I am approaching that time where my main PC has slowed enough due to Windows rot that I should probably reinstall. Instead of spending a week arm-wrestling, reinstalling and configuring only to find that I forgot to back up my Visual Studio settings yet again, I'm going to upgrade. I've already purchased all the parts and am in the process of benchmarking to find the best configuration.
RAID 0 via Intel Z77 chipset controller:
These benchmarks are obviously not exhaustive, but I think they give me a good idea of what to expect between various configurations.
My understanding is that for most common usage patterns, namely development with Visual Studio (my primary usage),
4K reads and writes are far more common, even during builds. Between
RAID 0 and not, there's little difference. But with
Sequential R/W, the differences are enough to merit attention.
The thing is, in order to avoid future rot issues - and, quite frankly, because I can - I'm going to be relying a lot more on virtualization. My plan is to segment different parts of my development environment into virtual machines using VMware Workstation: Visual Studio and accompanying tools on one, SQL Server on another, Adobe Design Suite on yet another, etc. By taking advantage of VM snapshots and the easy by which it is to create or clone new ones, I believe I'll see an improvement in long-term reliability (and only ever see Adobe update pop-ups when I want to).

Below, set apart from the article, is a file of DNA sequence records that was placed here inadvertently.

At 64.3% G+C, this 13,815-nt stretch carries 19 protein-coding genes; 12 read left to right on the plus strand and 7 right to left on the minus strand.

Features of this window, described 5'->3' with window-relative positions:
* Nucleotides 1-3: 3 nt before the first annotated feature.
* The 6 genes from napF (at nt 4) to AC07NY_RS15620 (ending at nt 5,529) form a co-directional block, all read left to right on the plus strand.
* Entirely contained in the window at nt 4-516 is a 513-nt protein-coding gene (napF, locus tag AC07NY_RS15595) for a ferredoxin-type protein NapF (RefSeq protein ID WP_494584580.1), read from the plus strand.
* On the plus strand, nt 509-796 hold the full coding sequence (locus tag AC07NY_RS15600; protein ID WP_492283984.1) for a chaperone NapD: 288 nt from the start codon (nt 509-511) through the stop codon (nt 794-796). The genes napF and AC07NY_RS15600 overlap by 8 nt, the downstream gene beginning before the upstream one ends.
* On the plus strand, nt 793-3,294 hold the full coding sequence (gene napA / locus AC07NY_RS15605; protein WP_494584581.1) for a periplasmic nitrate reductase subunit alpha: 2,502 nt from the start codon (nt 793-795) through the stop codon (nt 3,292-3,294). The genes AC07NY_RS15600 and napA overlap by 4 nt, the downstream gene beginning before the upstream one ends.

So, my question is, does virtualization merit the usage of a
RAID 0 SSD configuration over a traditional setup (in my case, OS and bare-metal apps on one SSD, VM's on the other)? Will virtualization take advantage of the
Sequential R/W strengths of
I've read that some modern SSDs are capable of managing garbage collection on their own, so not having
TRIM is less of an issue. I don't know how to enable this on my SSDs or even see if they support it, however.
Regarding disaster recovery, this system also has large standard platter drives for file storage and a secondary RAID controller that I'll eventually use in a mirrored array. Combined with nightly local backups, constant off-site backup via Carbonite and consistent off-site source control check-ins, I've got a sufficient means of preventing data loss.